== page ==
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CNMI still at ‘Code Yellow’

Posted on Jun 11 2020


Despite new COVID-19 cases in the CNMI, the Commonwealth remains at Level Yellow, which is midway between Red, which is the least safe level, and Green, which is the safest.

This is because there is a higher proportion of negative results among an increasing number of people being tested, according to the COVID-19 Task Force and the Commonwealth Healthcare Corp.

Task Force chair Warren Villagomez reiterates that the transition to different levels is like a “water valve,” which means it can go up or down. “We’ll open up if we see that it’s feasible and safe, tightening up if there’s risk,” he added.

There are now a total of 30 COVID-19 cases in the CNMI, with nine active cases and a total of 7,523 specimens collected on Saipan, Tinian, and Rota through the mass testing initiative.

Movements and elevations between levels are being discussed, while being mindful of the number of new positive cases on the islands, according to Villagomez, who said these are evaluated each day.

“Right now, we are discussing all these matters in a group setting. All the different criteria and elements are put on the table and we assess them thoroughly to make sure that the decision that’s made is for public health, safety, and to make sure that our economy is being thought out,” he added.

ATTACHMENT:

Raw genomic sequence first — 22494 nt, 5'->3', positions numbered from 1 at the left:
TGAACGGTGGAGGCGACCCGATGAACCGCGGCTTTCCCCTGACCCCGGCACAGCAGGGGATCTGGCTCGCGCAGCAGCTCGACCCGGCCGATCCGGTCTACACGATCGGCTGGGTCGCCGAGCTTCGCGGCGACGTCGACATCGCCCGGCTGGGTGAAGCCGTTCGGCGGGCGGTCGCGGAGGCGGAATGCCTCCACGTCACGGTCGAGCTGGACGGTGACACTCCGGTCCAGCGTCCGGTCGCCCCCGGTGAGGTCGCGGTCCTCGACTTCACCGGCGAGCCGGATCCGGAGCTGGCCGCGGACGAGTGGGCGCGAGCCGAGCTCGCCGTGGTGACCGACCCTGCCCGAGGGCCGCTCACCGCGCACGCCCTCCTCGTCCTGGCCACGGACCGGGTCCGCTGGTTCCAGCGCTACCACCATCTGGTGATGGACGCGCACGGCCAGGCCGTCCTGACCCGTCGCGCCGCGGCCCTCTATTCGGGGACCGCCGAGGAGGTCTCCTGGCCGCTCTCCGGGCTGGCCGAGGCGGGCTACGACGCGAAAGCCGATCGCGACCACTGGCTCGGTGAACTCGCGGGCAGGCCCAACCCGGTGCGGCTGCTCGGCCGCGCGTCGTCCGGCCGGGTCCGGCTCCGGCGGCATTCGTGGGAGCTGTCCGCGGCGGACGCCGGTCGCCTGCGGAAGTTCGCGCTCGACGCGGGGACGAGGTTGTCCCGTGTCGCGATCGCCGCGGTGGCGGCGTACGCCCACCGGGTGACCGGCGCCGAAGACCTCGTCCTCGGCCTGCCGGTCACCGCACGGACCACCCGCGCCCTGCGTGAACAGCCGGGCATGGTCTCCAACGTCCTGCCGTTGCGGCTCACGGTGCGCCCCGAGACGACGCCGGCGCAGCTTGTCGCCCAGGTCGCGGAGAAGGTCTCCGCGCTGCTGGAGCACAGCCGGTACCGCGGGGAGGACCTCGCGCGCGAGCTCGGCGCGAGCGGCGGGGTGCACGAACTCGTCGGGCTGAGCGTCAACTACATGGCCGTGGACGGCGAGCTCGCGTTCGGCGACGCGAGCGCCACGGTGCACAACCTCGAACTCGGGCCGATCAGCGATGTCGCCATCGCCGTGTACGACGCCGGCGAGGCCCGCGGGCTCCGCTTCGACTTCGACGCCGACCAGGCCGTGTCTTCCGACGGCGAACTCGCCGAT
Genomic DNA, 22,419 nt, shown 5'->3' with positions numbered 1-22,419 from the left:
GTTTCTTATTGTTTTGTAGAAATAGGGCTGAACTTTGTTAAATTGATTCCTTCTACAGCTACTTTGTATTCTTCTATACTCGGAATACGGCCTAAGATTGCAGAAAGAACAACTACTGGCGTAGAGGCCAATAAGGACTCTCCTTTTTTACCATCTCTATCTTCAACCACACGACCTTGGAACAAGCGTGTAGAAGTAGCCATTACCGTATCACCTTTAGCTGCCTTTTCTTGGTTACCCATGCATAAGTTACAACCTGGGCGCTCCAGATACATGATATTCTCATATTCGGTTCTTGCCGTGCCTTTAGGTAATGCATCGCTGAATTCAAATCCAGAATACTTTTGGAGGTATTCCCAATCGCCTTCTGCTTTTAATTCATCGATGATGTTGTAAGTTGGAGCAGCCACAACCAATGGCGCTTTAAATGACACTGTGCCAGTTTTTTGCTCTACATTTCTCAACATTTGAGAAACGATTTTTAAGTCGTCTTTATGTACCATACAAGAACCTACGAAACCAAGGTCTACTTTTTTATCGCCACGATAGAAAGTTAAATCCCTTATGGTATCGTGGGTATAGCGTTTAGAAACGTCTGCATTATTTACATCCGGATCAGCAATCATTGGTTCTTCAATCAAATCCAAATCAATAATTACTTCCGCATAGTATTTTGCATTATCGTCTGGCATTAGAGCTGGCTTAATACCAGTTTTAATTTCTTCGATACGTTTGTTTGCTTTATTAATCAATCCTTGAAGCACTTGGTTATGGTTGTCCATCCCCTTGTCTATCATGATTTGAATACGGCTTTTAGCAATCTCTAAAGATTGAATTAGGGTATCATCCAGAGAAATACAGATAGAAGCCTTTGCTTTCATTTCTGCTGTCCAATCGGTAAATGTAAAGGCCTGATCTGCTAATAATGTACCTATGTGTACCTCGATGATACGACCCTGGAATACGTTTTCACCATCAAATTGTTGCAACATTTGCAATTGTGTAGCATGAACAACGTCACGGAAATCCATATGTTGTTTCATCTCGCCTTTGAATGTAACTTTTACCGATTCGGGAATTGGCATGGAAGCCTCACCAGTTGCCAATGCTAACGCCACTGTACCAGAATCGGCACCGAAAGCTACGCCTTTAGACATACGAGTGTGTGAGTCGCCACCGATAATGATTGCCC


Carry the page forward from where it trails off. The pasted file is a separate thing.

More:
The task force, with the CHCC contact tracing team, pursue different techniques to spearhead and mitigate risk as they conduct their daily operation, Villagomez said, and that all the elements that are in place are outlined to effectively administer services and care.

“It’s a moving target everyday for us. We are also working along with [health provider] Marianas Health [LLC], all the different health services out there, to get into the vulnerable population, the bed-bound population, the Man’amko Center, to get them tested so we can safeguard our elderly,” he added. “Nothing is stable, nothing is firm in regards to our color coding. …Unless the governor changes that executive order to a different order, those are the directions for us to adhere on.”

Gov. Ralph DLG Torres, at his radio news briefing last Monday, explained that the vulnerability color levels are guidelines for the community and businesses, and that the colors can be adjusted if needed. “Would it be possible to go down? Yes. If we have a surge of 1,000, or we’re seeing a number of surge cases coming in. But if we all as a community continue to practice social distancing and continue to see the progress we’ve made, there won’t be any reason. We’re moving in that direction. Unless something drastic happens to our community, we’re going to move forward on changing those colors accordingly,” he said.

Right now, the task force is assuring all in the community that the CNMI has a mechanism in place, with test kits available, to administer the services and minimizing the risk of COVID-19, whether it is for inbound passengers or the community, in general.

Iva Maurin | Author
Iva Maurin is a communications specialist with environment and community outreach experience in the Philippines and in California. She has a background in graphic arts and is the Saipan Tribune’s community and environment reporter. Contact her at iva_maurin@saipantribune.com

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